Further, to grant summary judgment, it must clearly appear that no material triable issues of fact are presented.   The burden on the court deciding this type of motion is not to resolve issues of fact or determine matters of credibility but merely to determine whether such issues exist Barr v. County of Albany, 50 N.Y.2d 247, 428 N.Y.S.2d 665, 406 N.E.2d 481 (1980);  Daliendo v. Johnson, 147 A.D.2d 312, 317, 543 N.Y.S.2d 987 (2nd Dept.1989).   Based on the foregoing, defendant Commercial has demonstrated entitlement to summary judgment but defendant Pekoff has not, thus this motion must be denied as to defendant Pekoff and granted as to defendant Commercial, Zuckerman v. City of New York, 49 N.Y.2d 557, 427 N.Y.S.2d 595, 404 N.E.2d 718 (1980).

 Plaintiff had a duty to see what was to be seen, namely the Glen vehicle, Stiles v. County of Dutchess, 278 A.D.2d 304, 717 N.Y.S.2d 325 (2d Dept.2000), Zambrano v. Seok, 277 A.D.2d 312, 715 N.Y.S.2d 750 (2nd Dept.2000), see also Hudson v. Goodwin, 272 A.D.2d 296, 707 N.Y.S.2d 889 (2nd Dept.2000) and a driver is negligent when an accident occurs because he or she has failed to see that which, through proper use of his or her senses, he or she should have seen.  Breslin v. Rudden, 291 A.D.2d 471, 738 N.Y.S.2d 674 (2d Dept.2002).   In this case issues of fact exist as to whether plaintiff failed to see Glen's approaching vehicle and failed to yield the right of way.  Szczotka v. Adler, 291 A.D.2d 444, 737 N.Y.S.2d 121 (2nd Dept.2002).

The plaintiff was required to comply with Vehicle and Traffic law § 1142 when she made the left turn and, Glen, who had the right of way, was entitled to anticipate that the plaintiff would obey the traffic laws which required her to yield see Cenovski v. Lee, 266 A.D.2d 424, 698 N.Y.S.2d 868 (2nd Dept.1999).   Under the doctrine of comparative negligence a driver who lawfully enters an intersection may still be found partially at fault for the failure to use reasonable care to avoid an accident and even if, as defendant contends, plaintiff violated the stop sign and was using a cell telephone, in violation of VTL § 1225-c, under the scenario proffered by plaintiff, a trier of fact could find negligence on the part of Pekoff.   See e.g. Romano v. 202 Corp., 305 A.D.2d 576, 759 N.Y.S.2d 365 (2d Dept.2003), Hernandez v. Bestway Beer & Soda Distribution, Inc., 301 A.D.2d 381, 753 N.Y.S.2d 467 (1st Dept.2003).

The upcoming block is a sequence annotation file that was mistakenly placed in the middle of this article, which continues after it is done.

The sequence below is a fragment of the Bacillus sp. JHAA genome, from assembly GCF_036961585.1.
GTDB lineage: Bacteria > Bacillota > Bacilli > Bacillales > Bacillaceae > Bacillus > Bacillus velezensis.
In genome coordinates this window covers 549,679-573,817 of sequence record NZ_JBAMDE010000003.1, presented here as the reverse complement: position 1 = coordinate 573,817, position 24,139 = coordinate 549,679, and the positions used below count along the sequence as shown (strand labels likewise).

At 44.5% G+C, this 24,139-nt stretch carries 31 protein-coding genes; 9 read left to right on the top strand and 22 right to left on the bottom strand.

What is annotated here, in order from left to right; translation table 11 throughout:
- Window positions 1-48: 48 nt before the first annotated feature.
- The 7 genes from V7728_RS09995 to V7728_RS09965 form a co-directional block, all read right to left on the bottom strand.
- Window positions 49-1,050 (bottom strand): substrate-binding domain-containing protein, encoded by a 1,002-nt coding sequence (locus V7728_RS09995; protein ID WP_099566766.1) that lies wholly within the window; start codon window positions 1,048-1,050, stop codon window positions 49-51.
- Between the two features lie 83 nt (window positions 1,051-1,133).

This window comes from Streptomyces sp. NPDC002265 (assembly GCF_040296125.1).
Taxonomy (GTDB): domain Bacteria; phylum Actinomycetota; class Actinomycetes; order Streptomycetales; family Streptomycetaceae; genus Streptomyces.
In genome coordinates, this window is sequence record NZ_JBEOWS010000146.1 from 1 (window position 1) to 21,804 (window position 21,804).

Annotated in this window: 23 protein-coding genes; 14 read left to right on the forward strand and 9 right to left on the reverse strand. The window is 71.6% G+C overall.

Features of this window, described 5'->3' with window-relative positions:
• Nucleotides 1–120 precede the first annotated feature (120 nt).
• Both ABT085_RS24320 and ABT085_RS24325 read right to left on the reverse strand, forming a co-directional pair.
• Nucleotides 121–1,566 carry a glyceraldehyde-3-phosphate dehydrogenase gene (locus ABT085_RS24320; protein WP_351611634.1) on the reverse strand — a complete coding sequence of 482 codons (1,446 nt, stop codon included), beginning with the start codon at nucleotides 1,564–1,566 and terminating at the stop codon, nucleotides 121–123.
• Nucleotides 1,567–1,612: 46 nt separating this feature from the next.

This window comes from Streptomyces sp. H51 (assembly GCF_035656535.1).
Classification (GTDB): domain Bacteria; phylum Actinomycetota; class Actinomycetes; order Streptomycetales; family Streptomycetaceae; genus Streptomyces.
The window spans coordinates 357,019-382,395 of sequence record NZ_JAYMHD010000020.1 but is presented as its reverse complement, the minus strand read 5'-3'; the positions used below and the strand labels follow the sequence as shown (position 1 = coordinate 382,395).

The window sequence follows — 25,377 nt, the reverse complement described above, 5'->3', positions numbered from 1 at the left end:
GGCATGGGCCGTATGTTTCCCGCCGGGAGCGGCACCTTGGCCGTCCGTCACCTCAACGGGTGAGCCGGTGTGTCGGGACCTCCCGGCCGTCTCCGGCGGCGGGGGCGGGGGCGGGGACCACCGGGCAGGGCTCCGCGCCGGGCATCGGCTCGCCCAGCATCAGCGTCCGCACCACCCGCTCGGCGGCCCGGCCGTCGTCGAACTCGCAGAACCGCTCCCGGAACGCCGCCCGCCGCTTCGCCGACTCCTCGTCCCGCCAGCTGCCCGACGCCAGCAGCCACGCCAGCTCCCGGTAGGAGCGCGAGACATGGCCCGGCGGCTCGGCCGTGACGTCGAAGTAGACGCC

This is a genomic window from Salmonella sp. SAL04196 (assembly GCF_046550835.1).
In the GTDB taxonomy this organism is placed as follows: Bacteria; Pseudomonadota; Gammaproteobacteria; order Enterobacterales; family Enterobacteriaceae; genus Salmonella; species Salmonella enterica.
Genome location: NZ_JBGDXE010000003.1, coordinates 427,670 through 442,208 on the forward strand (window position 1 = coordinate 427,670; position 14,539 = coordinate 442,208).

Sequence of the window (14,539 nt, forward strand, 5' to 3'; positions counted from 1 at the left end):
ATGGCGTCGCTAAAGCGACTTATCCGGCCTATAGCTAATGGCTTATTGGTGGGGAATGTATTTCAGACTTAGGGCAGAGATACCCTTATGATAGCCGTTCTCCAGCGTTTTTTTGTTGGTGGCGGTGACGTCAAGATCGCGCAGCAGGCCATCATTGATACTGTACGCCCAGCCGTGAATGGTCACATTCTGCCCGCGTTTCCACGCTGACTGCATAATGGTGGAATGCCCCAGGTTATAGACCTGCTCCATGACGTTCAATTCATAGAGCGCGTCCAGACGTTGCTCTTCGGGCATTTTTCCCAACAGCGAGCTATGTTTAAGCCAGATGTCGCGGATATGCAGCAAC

The submissions do not support Pekoff's contention that plaintiff was the only negligent party or that there are no issues of fact as to whether Pekoff was also negligent in the parking of his vehicle.   It has been held that a violation of a parking statute is some evidence of negligence which should go to the jury, Murray-Davis v. Rapid Armored Corp., 300 A.D.2d 96, 752 N.Y.S.2d 37 (1st Dept.2002) [double parked vehicle] and that “owners of improperly parked cars may be held liable to plaintiffs injured by negligent drivers of other vehicles, depending on the determinations by the trier of facts of the issues of foreseeability and proximate cause unique to the particular case.”  Wooster v. Soriano, 167 A.D.2d 233, 561 N.Y.S.2d 731 (1st Dept.1990), Boehm v. Telfer, 250 A.D.2d 975, 672 N.Y.S.2d 959 (3rd Dept.1998).   Further, liability for improperly parked vehicles is not limited to statutory violations but also applies to circumstances evidencing ordinary negligence.  Falker v. Ostrander, 272 A.D.2d 988, 708 N.Y.S.2d 532 (4th Dept.2000).

 Here, there is sufficient evidence of improper parking of the Pekoff truck to raise a question of fact for the jury and it cannot be said as a matter of law that such negligence if any was not a substantial factor in causing the accident. Cf. Dormena v. Wallace, 282 A.D.2d 425, 723 N.Y.S.2d 72 (2d Dept.2001).

Based on the foregoing, the motion of Pekoff for summary judgment is denied and the cross motion by Commercial for summary judgment is granted.

This constitutes the Decision and Order of this Court.

DANIEL PALMIERI, J.